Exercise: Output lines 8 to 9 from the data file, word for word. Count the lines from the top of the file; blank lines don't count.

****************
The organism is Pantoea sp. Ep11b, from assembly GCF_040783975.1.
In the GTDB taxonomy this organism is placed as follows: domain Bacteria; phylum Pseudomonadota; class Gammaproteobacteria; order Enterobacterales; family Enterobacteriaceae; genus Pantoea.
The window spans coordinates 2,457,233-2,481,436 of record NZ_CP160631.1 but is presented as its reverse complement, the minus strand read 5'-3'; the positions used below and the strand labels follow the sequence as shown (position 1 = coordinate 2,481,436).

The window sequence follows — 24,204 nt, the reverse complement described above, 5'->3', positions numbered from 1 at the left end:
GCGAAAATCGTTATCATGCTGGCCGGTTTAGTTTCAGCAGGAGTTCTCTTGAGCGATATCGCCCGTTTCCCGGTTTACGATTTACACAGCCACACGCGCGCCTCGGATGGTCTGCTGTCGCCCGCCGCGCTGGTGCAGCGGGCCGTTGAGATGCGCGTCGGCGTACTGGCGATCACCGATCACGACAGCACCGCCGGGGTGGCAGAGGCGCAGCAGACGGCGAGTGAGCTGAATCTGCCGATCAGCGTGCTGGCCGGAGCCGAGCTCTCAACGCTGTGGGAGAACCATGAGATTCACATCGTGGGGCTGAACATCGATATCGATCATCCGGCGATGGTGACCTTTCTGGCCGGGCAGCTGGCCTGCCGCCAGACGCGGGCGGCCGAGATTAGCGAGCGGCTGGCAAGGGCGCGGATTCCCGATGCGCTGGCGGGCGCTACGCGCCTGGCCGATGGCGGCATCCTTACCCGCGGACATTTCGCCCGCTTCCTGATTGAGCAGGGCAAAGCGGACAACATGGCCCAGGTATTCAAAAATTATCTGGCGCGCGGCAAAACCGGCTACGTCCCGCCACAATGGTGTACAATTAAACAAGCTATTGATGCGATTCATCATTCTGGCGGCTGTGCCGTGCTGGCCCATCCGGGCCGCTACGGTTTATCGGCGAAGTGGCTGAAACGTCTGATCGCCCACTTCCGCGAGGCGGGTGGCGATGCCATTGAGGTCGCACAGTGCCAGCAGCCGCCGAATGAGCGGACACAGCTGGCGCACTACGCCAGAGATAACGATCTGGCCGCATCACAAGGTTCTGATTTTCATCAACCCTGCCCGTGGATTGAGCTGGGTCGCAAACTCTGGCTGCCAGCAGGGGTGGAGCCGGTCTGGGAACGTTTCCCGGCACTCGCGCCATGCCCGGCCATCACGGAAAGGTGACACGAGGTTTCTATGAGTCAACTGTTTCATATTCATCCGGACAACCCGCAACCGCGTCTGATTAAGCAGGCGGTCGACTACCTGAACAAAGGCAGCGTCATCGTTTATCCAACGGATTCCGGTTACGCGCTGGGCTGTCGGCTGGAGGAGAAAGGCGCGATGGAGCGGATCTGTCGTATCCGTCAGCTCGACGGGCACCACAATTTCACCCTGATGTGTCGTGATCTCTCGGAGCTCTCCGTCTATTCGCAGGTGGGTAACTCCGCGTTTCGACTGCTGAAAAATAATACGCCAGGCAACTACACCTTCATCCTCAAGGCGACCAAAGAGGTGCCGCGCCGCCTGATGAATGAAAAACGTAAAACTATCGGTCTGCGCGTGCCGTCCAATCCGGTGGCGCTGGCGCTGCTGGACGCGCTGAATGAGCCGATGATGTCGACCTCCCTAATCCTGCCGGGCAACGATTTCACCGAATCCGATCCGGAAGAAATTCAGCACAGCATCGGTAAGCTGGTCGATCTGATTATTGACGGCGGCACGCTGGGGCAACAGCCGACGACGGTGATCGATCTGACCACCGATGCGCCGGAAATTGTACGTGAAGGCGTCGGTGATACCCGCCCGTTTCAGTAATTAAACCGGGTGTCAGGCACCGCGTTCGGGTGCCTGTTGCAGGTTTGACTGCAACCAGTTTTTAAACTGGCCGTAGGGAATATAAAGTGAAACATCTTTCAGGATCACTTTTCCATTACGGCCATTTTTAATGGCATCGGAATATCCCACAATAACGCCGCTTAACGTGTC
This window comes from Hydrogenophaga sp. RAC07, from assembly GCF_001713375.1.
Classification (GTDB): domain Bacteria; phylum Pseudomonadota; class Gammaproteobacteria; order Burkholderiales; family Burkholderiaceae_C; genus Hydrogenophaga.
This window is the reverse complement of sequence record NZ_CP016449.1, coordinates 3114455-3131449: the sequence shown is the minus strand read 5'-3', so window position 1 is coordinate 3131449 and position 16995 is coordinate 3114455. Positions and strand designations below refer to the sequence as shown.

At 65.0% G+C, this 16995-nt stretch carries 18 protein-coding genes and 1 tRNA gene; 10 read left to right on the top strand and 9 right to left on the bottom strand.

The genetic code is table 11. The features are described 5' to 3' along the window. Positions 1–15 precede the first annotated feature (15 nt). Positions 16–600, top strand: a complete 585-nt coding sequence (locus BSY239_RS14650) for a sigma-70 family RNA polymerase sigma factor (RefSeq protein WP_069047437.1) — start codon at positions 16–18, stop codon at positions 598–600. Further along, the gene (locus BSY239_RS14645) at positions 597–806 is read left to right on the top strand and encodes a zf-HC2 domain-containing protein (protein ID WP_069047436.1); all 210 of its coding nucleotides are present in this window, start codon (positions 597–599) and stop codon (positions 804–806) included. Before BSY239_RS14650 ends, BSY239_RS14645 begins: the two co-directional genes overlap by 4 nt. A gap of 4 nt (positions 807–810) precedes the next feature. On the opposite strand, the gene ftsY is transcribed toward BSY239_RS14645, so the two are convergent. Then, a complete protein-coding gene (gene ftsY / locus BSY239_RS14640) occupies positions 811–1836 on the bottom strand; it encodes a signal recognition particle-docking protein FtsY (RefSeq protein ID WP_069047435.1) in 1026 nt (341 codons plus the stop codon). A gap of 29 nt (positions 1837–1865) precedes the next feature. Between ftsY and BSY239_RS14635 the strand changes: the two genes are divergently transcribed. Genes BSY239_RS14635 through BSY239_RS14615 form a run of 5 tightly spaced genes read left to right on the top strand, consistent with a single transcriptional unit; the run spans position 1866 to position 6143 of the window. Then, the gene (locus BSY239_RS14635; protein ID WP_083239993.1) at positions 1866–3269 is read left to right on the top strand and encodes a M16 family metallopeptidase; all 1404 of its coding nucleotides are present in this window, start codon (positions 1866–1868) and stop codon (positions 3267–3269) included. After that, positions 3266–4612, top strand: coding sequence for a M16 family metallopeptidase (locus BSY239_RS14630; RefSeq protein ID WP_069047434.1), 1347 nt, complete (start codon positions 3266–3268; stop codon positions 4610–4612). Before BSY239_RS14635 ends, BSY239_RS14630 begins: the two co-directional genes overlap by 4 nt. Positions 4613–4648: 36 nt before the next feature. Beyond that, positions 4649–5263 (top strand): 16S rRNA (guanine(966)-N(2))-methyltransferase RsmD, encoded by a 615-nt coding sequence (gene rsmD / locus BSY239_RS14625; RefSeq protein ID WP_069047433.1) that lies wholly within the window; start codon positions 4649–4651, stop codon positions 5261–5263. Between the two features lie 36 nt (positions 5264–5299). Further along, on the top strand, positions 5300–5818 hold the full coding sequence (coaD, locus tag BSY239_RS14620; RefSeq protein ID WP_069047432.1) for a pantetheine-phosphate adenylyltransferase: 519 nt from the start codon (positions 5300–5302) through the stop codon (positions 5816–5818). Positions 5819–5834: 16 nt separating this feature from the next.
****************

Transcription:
This window is the reverse complement of sequence record NZ_CP016449.1, coordinates 3114455-3131449: the sequence shown is the minus strand read 5'-3', so window position 1 is coordinate 3131449 and position 16995 is coordinate 3114455. Positions and strand designations below refer to the sequence as shown.

At 65.0% G+C, this 16995-nt stretch carries 18 protein-coding genes and 1 tRNA gene; 10 read left to right on the top strand and 9 right to left on the bottom strand.